Wrong Then, Wrong Now—the Post-Dispatch and School Choice
It will come as no surprise to the readers of the Show-Me Institute blog that the St. Louis Post-Dispatch gets it wrong every now and again. As I was digging through some historical archives, I found a terrific example of this that still has much relevance today.
In the April 23, 1960, editorial “Twin Principles,” the paper declared, “There cannot be any real question that payment of tax funds directly or indirectly to support private church schools would violate the principle of separation between church and state.”
Responding via a letter to the editor five days later, James Bick, the president of Citizens for Educational Freedom, noted the error in this claim. He wrote:
When tax-provided educational benefits are given to all children for the non-religious elements of their education there is no violation of the separation of Church and state principle. Aid is given to the parent and child. The parent has the freedom to expend his benefits at the school of his choice. This is the principle under which tuition grants were made under the “G.I. Bill.” The United States Supreme Court used the same principle in deciding the Everson vs. Board of Education Case (1947) concerning school bus transportation.
It took more than 40 years, but the U.S. Supreme Court used exactly the logic laid out by Bick when deciding the Ohio voucher case of Zelman v. Simmons-Harris. There is no violation of the separation of church and state when parents are provided the opportunity to choose their children’s school, even if it is a religious school.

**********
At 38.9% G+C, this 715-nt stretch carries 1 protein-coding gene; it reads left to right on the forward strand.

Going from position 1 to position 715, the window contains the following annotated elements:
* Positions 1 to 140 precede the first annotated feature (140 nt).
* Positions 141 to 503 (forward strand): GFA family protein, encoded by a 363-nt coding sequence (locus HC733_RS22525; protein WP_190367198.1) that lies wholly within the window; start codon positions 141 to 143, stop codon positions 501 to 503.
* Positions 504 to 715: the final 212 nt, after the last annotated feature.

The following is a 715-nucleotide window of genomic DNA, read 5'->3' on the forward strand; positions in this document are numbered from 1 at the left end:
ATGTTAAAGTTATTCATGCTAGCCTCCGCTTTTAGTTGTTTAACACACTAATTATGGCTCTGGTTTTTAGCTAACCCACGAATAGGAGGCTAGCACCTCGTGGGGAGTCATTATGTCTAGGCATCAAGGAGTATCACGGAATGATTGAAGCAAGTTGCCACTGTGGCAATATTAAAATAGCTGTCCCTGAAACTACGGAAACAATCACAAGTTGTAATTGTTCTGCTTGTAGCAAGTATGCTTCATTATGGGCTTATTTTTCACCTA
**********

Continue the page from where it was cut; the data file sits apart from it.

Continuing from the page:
In a recent Post-Dispatch article, you’ll find another mistake. The reporters writing the article label the MoScholars program a “voucher.” Undoubtedly, they know this is the language used by those who stand against school choice. A voucher implies that the state is giving direct aid, in the form of a voucher, to pay for private school. This is not the way the MoScholars program works. It is supported by donations, and those making the donations are then eligible for a state tax credit. These donations provide education savings accounts to parents who may choose to use them at private schools—but parents can also use the money for a variety of other purposes, such as tutoring, online classes, or special education services, to name a few.
To find out more about the MoScholars program and how you can make a tax credit donation or apply for a scholarship, visit the Missouri State Treasurer’s website.